It’s that time of year again: time for my perpetually single-on-Valentine’s-Day-self to scroll through my streaming platforms, looking for a Sapphic film to mark the occasion. On the one hand, I want something sappy to speak to the hopeless romantic in me. But on the other, I don’t want to see a couple so perfect for each other that I’ll drown myself in ice cream, wishing I had the same thing.
Unfortunately, most of the lesbian films I’m likely to find do not mirror the romantic comedies I loved as a teen. There are not many queer movies out there with a cheesy meet-cute and a dramatic public declaration of love as I saw in films like 27 Dresses and The Proposal. Instead, most of the queer films I find feature tired tropes and exhausting coming out narratives.
Many lesbian films are focused on sex scenes and thin on character development. Movies like Blue Is the Warmest Color fall into this category with shots that fetishize women for the male gaze. Period pieces such as Carol, Portrait of a Lady on Fire, and Ammonite make it seem like queer romance is a thing of the past and the extent of WLW love involves intense staring at each other.
But what kills me the most is the number of lesbian films where queerness is the crux of the plot. You know the film – it’s a love story between two women, and in many cases, one woman is straight or has never slept with a woman before. Coming out is a difficult process that deserves to be represented in movies … but not every queer film.
Not all films can escape these overdone clichés and give us characters who just happen to be queer without their sexuality being the driver of the film’s conflict. But these six Sapphic movies try their best at mirroring the romantic comedy genre and are perfect for your Valentine’s Day.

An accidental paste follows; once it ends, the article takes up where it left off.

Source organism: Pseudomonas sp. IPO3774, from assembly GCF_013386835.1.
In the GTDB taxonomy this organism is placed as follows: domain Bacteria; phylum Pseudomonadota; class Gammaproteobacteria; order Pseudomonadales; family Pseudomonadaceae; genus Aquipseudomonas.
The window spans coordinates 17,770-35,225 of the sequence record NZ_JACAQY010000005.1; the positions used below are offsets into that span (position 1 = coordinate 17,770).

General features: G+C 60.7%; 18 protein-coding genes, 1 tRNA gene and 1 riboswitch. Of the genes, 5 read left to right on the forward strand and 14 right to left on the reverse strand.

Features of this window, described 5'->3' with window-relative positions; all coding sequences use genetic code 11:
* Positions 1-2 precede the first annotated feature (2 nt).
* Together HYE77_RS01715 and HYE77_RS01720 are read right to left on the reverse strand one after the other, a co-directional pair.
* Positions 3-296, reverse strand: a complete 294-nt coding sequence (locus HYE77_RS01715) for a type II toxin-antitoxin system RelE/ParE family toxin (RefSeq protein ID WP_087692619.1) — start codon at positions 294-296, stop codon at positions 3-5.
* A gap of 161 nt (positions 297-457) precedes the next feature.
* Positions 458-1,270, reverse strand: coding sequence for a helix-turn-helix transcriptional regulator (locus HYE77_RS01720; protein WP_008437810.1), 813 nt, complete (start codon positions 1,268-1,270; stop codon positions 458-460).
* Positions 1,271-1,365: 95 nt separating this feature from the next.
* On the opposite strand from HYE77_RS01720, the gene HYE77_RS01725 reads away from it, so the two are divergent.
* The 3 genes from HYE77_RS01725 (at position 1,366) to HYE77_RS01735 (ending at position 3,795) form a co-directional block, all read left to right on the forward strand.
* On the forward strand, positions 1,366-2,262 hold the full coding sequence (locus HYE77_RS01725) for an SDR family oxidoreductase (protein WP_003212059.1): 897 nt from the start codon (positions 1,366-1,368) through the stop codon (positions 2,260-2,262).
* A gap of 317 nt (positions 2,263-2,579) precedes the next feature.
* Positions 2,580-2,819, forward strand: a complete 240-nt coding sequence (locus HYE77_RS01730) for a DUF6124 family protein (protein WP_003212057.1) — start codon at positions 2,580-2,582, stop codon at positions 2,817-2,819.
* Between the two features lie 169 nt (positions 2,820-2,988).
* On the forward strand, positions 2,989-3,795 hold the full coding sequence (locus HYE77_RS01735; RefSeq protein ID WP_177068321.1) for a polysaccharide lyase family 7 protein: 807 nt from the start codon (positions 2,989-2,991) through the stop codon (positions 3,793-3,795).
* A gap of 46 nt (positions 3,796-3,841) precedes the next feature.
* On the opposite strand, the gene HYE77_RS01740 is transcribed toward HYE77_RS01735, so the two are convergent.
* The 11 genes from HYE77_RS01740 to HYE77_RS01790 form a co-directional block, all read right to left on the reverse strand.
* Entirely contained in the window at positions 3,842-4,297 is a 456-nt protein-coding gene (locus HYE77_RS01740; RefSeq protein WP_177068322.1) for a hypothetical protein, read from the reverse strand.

Though Desert Hearts is almost 40 years old, its story and characters are absolutely timeless. Loosely based on the 1964 lesbian novel Desert of the Heart, this 1985 romantic drama tells the story of English professor Vivian Bell, who travels to a ranch in Nevada to wait for her divorce to finalize. There, she meets Cay Rivers, and the two embark on a beautiful relationship.
I cannot count the number of times I’ve seen Imagine Me & You. This 2005 romantic comedy stars Piper Perabo as Rachel and Lena Headey as Luce, two women who meet on Rachel’s wedding day, where Luce is her florist. As the two women spend time together, sparks fly, and the subsequent result is queer and cheesy in the best way possible.
If you find yourself missing The L Word and wanting to watch more of Laurel Holloman (who plays Tina Kennard), The Incredibly True Adventure of Two Girls in Love is the movie for you. This 1995 GLAAD Award–winning independent film stars Holloman as 17-year-old butch lesbian Randy Dean, who falls for the most popular girl in school, Evie Roy (Nicole Ari Parker).
While sexuality drives I Can’t Think Straight’s central conflict, the chemistry between the two actresses is so rich that I couldn’t leave it from this list. This 2008 British romantic drama centers on Tala (Lisa Ray), a Jordanian woman who is about to get married for the fourth time … until she meets a young British Indian Muslim woman named Leyla (Sheetal Sheth).
You’ve likely heard of Alice Wu’s The Half of It, which premiered on Netflix in 2020. But The Half Of It isn’t Wu’s only film with a lesbian romance. In 2004, Wu debuted Saving Face at the Toronto International Film Festival, and it has since become a queer classic. This romantic comedy-drama follows Wilhelmina Pang (Michelle Krusiec), a young Chinese-American surgeon who lives with her pregnant mother and falls for dancer Vivian Shing (Lynn Chen).
Hearts Beat Loud may not be your typical rom com, but with a killer soundtrack and a stellar cast including Nick Offerman (Parks and Rec), Kiersey Clemons (Dope), and Sasha Lane (The Miseducation of Cameron Post), it has become one of my favorites queer films to date. This 2018 film follows former musician Frank Fisher (Offerman) as he tries to convince his daughter Sam (Clemons) to start a band together after a song they recorded goes viral. Sam’s relationship with girlfriend Rose (Lane) is certainly not the focus of the film, but a welcome addition to a touching movie.
Whatever you’re watching this Valentine’s Day, I hope it puts a smile on your face.